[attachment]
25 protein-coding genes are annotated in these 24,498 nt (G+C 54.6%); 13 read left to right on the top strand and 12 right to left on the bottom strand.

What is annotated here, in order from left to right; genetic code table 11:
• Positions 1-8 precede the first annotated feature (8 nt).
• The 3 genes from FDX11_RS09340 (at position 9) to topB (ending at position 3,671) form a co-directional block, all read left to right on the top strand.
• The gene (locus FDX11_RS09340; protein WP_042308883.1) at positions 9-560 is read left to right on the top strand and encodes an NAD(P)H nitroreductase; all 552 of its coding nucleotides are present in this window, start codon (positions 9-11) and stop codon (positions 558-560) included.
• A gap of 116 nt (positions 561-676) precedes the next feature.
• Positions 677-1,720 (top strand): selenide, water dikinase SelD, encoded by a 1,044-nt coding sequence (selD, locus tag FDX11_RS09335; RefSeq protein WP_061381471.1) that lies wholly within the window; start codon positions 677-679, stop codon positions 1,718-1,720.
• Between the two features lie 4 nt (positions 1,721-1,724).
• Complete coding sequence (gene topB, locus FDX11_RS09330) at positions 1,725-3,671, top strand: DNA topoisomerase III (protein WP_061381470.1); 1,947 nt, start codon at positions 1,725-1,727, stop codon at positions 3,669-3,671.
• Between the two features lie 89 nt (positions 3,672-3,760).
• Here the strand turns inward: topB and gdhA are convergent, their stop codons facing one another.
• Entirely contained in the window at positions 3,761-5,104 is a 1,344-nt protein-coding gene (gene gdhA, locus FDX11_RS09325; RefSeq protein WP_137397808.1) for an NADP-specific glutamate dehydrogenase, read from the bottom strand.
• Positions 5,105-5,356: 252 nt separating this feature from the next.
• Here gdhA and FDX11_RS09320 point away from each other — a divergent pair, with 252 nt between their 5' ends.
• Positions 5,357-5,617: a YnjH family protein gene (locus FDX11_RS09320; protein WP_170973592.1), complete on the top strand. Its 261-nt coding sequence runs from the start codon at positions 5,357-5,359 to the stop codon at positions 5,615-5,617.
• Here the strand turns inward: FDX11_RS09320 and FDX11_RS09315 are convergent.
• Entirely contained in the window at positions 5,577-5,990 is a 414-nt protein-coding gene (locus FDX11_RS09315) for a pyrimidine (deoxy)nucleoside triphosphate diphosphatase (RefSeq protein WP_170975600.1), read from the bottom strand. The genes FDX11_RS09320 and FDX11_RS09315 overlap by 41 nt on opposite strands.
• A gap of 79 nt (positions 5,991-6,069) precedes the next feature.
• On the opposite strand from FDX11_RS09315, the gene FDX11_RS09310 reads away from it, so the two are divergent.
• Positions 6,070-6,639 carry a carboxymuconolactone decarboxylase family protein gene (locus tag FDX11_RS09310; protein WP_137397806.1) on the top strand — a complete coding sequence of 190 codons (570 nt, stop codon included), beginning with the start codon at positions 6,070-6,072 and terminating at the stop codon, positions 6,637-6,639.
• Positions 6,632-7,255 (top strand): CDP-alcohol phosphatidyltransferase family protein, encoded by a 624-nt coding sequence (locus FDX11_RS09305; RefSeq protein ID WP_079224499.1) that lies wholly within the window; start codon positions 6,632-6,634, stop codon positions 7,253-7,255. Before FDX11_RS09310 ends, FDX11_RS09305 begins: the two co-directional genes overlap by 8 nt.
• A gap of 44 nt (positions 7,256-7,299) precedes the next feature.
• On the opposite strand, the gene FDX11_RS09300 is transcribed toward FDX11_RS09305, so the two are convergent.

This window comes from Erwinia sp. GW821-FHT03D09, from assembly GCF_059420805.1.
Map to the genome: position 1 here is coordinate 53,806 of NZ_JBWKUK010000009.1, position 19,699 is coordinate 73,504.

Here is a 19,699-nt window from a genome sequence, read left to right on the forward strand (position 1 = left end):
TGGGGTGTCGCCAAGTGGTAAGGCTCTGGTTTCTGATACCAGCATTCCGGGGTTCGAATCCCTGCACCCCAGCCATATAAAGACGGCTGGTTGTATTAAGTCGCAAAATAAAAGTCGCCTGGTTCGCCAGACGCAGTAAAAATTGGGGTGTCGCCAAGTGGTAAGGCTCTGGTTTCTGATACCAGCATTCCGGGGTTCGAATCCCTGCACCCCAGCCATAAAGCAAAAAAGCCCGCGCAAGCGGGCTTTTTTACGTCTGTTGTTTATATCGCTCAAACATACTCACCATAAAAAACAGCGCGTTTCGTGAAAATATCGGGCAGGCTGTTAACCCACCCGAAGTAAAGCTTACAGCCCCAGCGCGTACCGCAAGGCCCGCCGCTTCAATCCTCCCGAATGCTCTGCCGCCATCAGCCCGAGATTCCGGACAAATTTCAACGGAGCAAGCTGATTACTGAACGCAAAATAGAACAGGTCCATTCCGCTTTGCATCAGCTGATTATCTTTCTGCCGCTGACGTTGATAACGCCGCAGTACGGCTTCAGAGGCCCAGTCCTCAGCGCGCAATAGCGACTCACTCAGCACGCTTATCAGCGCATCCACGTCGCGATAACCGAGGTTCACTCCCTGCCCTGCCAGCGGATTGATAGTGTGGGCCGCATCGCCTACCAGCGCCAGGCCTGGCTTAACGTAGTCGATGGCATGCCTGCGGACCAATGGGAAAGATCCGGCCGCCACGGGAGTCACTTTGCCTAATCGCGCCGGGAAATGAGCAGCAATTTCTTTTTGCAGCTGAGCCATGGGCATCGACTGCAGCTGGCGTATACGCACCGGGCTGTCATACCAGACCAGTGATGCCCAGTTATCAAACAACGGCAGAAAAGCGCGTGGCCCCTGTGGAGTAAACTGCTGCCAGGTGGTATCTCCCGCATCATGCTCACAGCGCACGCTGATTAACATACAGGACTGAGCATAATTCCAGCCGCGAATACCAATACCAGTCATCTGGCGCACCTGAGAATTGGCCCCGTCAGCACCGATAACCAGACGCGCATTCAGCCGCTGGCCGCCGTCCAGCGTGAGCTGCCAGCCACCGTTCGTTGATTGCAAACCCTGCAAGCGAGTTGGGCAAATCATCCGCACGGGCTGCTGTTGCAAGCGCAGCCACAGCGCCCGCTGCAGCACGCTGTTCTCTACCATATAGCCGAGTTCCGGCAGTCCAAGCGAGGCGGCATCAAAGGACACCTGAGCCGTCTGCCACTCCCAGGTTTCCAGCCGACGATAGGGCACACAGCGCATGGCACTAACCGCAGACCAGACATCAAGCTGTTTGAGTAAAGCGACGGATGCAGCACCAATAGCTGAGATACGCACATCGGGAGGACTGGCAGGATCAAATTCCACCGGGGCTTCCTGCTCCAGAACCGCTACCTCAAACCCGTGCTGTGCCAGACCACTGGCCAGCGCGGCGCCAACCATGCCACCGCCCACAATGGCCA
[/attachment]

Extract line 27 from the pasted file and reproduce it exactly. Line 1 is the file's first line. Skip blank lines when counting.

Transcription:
TGGGGTGTCGCCAAGTGGTAAGGCTCTGGTTTCTGATACCAGCATTCCGGGGTTCGAATCCCTGCACCCCAGCCATATAAAGACGGCTGGTTGTATTAAGTCGCAAAATAAAAGTCGCCTGGTTCGCCAGACGCAGTAAAAATTGGGGTGTCGCCAAGTGGTAAGGCTCTGGTTTCTGATACCAGCATTCCGGGGTTCGAATCCCTGCACCCCAGCCATAAAGCAAAAAAGCCCGCGCAAGCGGGCTTTTTTACGTCTGTTGTTTATATCGCTCAAACATACTCACCATAAAAAACAGCGCGTTTCGTGAAAATATCGGGCAGGCTGTTAACCCACCCGAAGTAAAGCTTACAGCCCCAGCGCGTACCGCAAGGCCCGCCGCTTCAATCCTCCCGAATGCTCTGCCGCCATCAGCCCGAGATTCCGGACAAATTTCAACGGAGCAAGCTGATTACTGAACGCAAAATAGAACAGGTCCATTCCGCTTTGCATCAGCTGATTATCTTTCTGCCGCTGACGTTGATAACGCCGCAGTACGGCTTCAGAGGCCCAGTCCTCAGCGCGCAATAGCGACTCACTCAGCACGCTTATCAGCGCATCCACGTCGCGATAACCGAGGTTCACTCCCTGCCCTGCCAGCGGATTGATAGTGTGGGCCGCATCGCCTACCAGCGCCAGGCCTGGCTTAACGTAGTCGATGGCATGCCTGCGGACCAATGGGAAAGATCCGGCCGCCACGGGAGTCACTTTGCCTAATCGCGCCGGGAAATGAGCAGCAATTTCTTTTTGCAGCTGAGCCATGGGCATCGACTGCAGCTGGCGTATACGCACCGGGCTGTCATACCAGACCAGTGATGCCCAGTTATCAAACAACGGCAGAAAAGCGCGTGGCCCCTGTGGAGTAAACTGCTGCCAGGTGGTATCTCCCGCATCATGCTCACAGCGCACGCTGATTAACATACAGGACTGAGCATAATTCCAGCCGCGAATACCAATACCAGTCATCTGGCGCACCTGAGAATTGGCCCCGTCAGCACCGATAACCAGACGCGCATTCAGCCGCTGGCCGCCGTCCAGCGTGAGCTGCCAGCCACCGTTCGTTGATTGCAAACCCTGCAAGCGAGTTGGGCAAATCATCCGCACGGGCTGCTGTTGCAAGCGCAGCCACAGCGCCCGCTGCAGCACGCTGTTCTCTACCATATAGCCGAGTTCCGGCAGTCCAAGCGAGGCGGCATCAAAGGACACCTGAGCCGTCTGCCACTCCCAGGTTTCCAGCCGACGATAGGGCACACAGCGCATGGCACTAACCGCAGACCAGACATCAAGCTGTTTGAGTAAAGCGACGGATGCAGCACCAATAGCTGAGATACGCACATCGGGAGGACTGGCAGGATCAAATTCCACCGGGGCTTCCTGCTCCAGAACCGCTACCTCAAACCCGTGCTGTGCCAGACCACTGGCCAGCGCGGCGCCAACCATGCCACCGCCCACAATGGCCA